Being Mentally Overweight

We live in a culture obsessed with what we put into our bodies. New York City seems to be leading the charge on what’s socially acceptable to eat and what’s downright evil. First it was large sodas, now it’s butter.

This got me thinking: in a world obsessed with caring about what we eat, where is the equal concern about what we consume with our minds?

In fact, the arguments seem to be going in opposite directions. It’s becoming increasingly difficult to eat “unhealthy” foods, but totally acceptable to consume “unhealthy” thoughts, images, or ideas.

Now before someone calls the First Amendment Police, I’m not suggesting banning ideas or speech. (Just like I’m not advocating eliminating yummy, delicious butter.) I’m just asking a question. Why do we think the only thing that matters going into our bodies is what we eat, and not what we think?


Nothing in this universe is static. You can’t consume something without a reaction. If you throw wood on a fire, the fire grows. If you remove wood from a fire, the fire stops burning. You can’t eat unhealthy amounts of butter without gaining weight. You can’t skip the gym and expect to be in great shape.

Our minds work the same way. You can’t consume unhealthy television shows without becoming mentally unhealthy. You can’t avoid learning and expect to make good decisions. You can’t read only one side of an argument and not become hateful toward the other side.

We can deny this. But isn’t that really just a result of being “mentally overweight”? We can deny needing exercise, but if we’re overweight that’s exactly what we need. In fact, one of the fascinating things about the TV show The Biggest Loser is exactly that-many of the people on the ranch specifically deny that they are unhealthy. Why? Because admitting that they are unhealthy would mean they’d have to take steps to change that. And that would be hard. It’s easier to deny the truth.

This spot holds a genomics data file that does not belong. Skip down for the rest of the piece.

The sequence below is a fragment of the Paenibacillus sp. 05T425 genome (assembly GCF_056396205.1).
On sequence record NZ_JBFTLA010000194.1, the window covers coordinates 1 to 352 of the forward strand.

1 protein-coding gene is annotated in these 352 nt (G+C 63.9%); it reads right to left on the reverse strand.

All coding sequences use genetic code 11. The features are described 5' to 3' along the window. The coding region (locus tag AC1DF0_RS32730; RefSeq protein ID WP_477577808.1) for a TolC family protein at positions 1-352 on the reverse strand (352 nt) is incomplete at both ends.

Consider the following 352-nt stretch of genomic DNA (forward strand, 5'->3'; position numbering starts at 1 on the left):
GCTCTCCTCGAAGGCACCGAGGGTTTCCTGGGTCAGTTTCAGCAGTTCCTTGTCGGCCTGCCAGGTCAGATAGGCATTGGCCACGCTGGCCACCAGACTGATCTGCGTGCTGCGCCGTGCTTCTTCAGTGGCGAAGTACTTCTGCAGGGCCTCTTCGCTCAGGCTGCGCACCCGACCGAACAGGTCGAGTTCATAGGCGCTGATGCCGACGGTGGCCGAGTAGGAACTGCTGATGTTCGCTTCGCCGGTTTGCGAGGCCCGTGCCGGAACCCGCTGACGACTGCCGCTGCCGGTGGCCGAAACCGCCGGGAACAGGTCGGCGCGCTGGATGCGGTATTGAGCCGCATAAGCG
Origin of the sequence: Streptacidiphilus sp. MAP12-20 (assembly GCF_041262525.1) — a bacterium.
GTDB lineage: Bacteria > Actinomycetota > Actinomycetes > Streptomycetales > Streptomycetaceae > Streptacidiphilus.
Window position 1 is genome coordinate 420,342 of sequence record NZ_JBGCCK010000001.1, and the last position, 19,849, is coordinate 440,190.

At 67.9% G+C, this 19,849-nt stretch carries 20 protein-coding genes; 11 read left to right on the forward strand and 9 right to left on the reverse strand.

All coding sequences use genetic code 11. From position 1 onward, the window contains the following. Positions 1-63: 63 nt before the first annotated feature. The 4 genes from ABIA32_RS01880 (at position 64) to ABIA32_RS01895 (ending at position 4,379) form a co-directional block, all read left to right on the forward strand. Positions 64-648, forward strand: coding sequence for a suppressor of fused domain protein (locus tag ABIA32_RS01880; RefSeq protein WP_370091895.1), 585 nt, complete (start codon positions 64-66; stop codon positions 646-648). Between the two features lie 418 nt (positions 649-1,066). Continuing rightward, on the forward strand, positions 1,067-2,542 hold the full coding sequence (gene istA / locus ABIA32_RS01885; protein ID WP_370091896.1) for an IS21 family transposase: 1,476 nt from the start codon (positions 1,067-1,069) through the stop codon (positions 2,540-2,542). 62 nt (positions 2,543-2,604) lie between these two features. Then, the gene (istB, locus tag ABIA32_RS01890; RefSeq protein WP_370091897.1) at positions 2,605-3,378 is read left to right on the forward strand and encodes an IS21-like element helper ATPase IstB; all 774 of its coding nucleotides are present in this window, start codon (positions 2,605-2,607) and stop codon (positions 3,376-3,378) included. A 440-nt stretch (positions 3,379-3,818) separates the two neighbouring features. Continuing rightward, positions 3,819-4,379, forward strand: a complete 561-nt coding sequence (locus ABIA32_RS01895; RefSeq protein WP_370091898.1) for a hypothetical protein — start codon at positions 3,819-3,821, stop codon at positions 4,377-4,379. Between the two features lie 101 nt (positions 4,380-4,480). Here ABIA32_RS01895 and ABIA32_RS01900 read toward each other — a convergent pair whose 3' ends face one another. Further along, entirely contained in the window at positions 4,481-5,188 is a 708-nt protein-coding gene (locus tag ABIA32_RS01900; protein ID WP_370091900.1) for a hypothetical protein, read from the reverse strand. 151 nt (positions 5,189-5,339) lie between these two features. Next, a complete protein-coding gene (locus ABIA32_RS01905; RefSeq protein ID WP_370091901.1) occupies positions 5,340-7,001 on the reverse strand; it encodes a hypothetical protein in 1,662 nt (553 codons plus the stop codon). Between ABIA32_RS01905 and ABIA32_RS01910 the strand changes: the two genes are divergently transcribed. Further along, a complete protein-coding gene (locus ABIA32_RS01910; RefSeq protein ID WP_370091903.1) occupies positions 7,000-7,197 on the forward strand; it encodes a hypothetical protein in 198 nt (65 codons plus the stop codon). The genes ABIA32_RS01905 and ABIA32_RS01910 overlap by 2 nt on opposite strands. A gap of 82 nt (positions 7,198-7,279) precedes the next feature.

Going on a Diet

Now I’m not being a hypocrite. I already know I consume way too much junk information. Too many news shows. Too many controversies. Too much mindless television. (I’ve seen all the episodes of The A-Team more than once.) But the more I work to improve my performance in both my life and in my work, the more I realize I have to be on a mental diet as much as I am on a physical diet.

At it’s core my job involves creating something out of nothing. In fact, as I write this, I just finished developing a 6-month training program. Before I sat down to write it, it had never existed. I needed to call on every bit of creative energy that I had to pull it off. And what I found is that, on the days I didn’t take care of my mind by reading, resting, and consuming “healthy” thoughts, I didn’t work at my best. A big part of creativity is learning to take old ideas and twist them into something new. You can’t do that if all you consume is junk information.

For me, an overweight mind also contributes to how I behave as a father. Being a sports fanatic, I take it very personally when my teams lose. I’ve invested a lot of time and energy into watching the games. So when they lose (like the Spurs recently did) it takes days, sometimes weeks, for me to emotionally return to “normal.”

This is unhealthy!

This is not good for my wife. It’s not good for my family. It’s not even good for me! Which is why I’m in the process of trying to figure out if I have to give up all sports or if I can find a way to tone down the “highs and low” of “thought-binging.” I don’t want to be mentally out of shape. And yes, it’s absolutely a tough choice. I do love sports. But I love my family more.

So how about it? Are you willing to go on a mental diet with me?

Photo Credit: Angel Schatz

About Eric Barrett

Eric Barrett is an organizational psychologist who specializes in connecting the dots of work, life, and meaning. He has worked as an organizational psychologist for over a decade, and is most recently working on developing social media guidelines for a real estate company. He also teaches psychology at Xavier University. In his spare time he… wait, who are we kidding… he has no spare time. You can follow him on Twitter @MeaningToWork or his blog at Meaning to Work.

Speak Your Mind